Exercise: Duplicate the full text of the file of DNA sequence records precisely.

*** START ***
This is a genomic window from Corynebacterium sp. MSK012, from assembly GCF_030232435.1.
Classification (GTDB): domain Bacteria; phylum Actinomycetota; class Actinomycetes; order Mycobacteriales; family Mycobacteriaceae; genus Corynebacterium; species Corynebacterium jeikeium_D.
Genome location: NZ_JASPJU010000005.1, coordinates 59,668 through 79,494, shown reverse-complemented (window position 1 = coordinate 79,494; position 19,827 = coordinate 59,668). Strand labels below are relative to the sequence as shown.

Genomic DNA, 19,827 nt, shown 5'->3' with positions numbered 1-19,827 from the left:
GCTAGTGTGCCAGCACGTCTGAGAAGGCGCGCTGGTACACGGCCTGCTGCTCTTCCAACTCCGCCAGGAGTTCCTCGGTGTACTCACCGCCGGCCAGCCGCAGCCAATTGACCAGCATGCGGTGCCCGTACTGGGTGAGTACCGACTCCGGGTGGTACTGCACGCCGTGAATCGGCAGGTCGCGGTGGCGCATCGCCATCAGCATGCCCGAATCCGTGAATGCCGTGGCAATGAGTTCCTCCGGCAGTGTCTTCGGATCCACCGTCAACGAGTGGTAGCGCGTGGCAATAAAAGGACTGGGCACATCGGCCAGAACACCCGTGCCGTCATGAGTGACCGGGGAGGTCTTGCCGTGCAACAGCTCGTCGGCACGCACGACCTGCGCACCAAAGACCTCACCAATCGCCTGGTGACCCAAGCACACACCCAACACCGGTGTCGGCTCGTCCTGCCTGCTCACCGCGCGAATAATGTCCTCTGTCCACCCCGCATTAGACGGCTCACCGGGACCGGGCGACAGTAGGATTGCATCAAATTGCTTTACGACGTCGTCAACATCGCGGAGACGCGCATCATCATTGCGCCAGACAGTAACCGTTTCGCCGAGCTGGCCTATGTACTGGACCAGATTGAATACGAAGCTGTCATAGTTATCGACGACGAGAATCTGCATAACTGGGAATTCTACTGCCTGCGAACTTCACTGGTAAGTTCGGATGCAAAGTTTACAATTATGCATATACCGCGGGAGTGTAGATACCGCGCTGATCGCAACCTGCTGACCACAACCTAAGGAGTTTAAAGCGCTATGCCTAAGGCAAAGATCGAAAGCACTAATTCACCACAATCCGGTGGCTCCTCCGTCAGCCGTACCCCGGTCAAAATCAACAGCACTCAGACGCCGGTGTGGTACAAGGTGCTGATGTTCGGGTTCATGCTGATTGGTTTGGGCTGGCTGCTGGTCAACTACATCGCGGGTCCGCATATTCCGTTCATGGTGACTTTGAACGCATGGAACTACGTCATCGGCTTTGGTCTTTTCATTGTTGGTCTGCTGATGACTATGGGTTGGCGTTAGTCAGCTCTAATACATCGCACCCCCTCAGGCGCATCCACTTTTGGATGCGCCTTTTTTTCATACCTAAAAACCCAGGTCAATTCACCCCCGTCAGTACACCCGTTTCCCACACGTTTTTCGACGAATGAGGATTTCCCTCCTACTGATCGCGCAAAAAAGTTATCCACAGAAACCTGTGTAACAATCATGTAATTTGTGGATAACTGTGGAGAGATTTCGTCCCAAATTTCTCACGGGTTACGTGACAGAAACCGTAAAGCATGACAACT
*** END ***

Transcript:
This is a genomic window from Corynebacterium sp. MSK012, from assembly GCF_030232435.1.
Classification (GTDB): domain Bacteria; phylum Actinomycetota; class Actinomycetes; order Mycobacteriales; family Mycobacteriaceae; genus Corynebacterium; species Corynebacterium jeikeium_D.
Genome location: NZ_JASPJU010000005.1, coordinates 59,668 through 79,494, shown reverse-complemented (window position 1 = coordinate 79,494; position 19,827 = coordinate 59,668). Strand labels below are relative to the sequence as shown.

Genomic DNA, 19,827 nt, shown 5'->3' with positions numbered 1-19,827 from the left:
GCTAGTGTGCCAGCACGTCTGAGAAGGCGCGCTGGTACACGGCCTGCTGCTCTTCCAACTCCGCCAGGAGTTCCTCGGTGTACTCACCGCCGGCCAGCCGCAGCCAATTGACCAGCATGCGGTGCCCGTACTGGGTGAGTACCGACTCCGGGTGGTACTGCACGCCGTGAATCGGCAGGTCGCGGTGGCGCATCGCCATCAGCATGCCCGAATCCGTGAATGCCGTGGCAATGAGTTCCTCCGGCAGTGTCTTCGGATCCACCGTCAACGAGTGGTAGCGCGTGGCAATAAAAGGACTGGGCACATCGGCCAGAACACCCGTGCCGTCATGAGTGACCGGGGAGGTCTTGCCGTGCAACAGCTCGTCGGCACGCACGACCTGCGCACCAAAGACCTCACCAATCGCCTGGTGACCCAAGCACACACCCAACACCGGTGTCGGCTCGTCCTGCCTGCTCACCGCGCGAATAATGTCCTCTGTCCACCCCGCATTAGACGGCTCACCGGGACCGGGCGACAGTAGGATTGCATCAAATTGCTTTACGACGTCGTCAACATCGCGGAGACGCGCATCATCATTGCGCCAGACAGTAACCGTTTCGCCGAGCTGGCCTATGTACTGGACCAGATTGAATACGAAGCTGTCATAGTTATCGACGACGAGAATCTGCATAACTGGGAATTCTACTGCCTGCGAACTTCACTGGTAAGTTCGGATGCAAAGTTTACAATTATGCATATACCGCGGGAGTGTAGATACCGCGCTGATCGCAACCTGCTGACCACAACCTAAGGAGTTTAAAGCGCTATGCCTAAGGCAAAGATCGAAAGCACTAATTCACCACAATCCGGTGGCTCCTCCGTCAGCCGTACCCCGGTCAAAATCAACAGCACTCAGACGCCGGTGTGGTACAAGGTGCTGATGTTCGGGTTCATGCTGATTGGTTTGGGCTGGCTGCTGGTCAACTACATCGCGGGTCCGCATATTCCGTTCATGGTGACTTTGAACGCATGGAACTACGTCATCGGCTTTGGTCTTTTCATTGTTGGTCTGCTGATGACTATGGGTTGGCGTTAGTCAGCTCTAATACATCGCACCCCCTCAGGCGCATCCACTTTTGGATGCGCCTTTTTTTCATACCTAAAAACCCAGGTCAATTCACCCCCGTCAGTACACCCGTTTCCCACACGTTTTTCGACGAATGAGGATTTCCCTCCTACTGATCGCGCAAAAAAGTTATCCACAGAAACCTGTGTAACAATCATGTAATTTGTGGATAACTGTGGAGAGATTTCGTCCCAAATTTCTCACGGGTTACGTGACAGAAACCGTAAAGCATGACAACT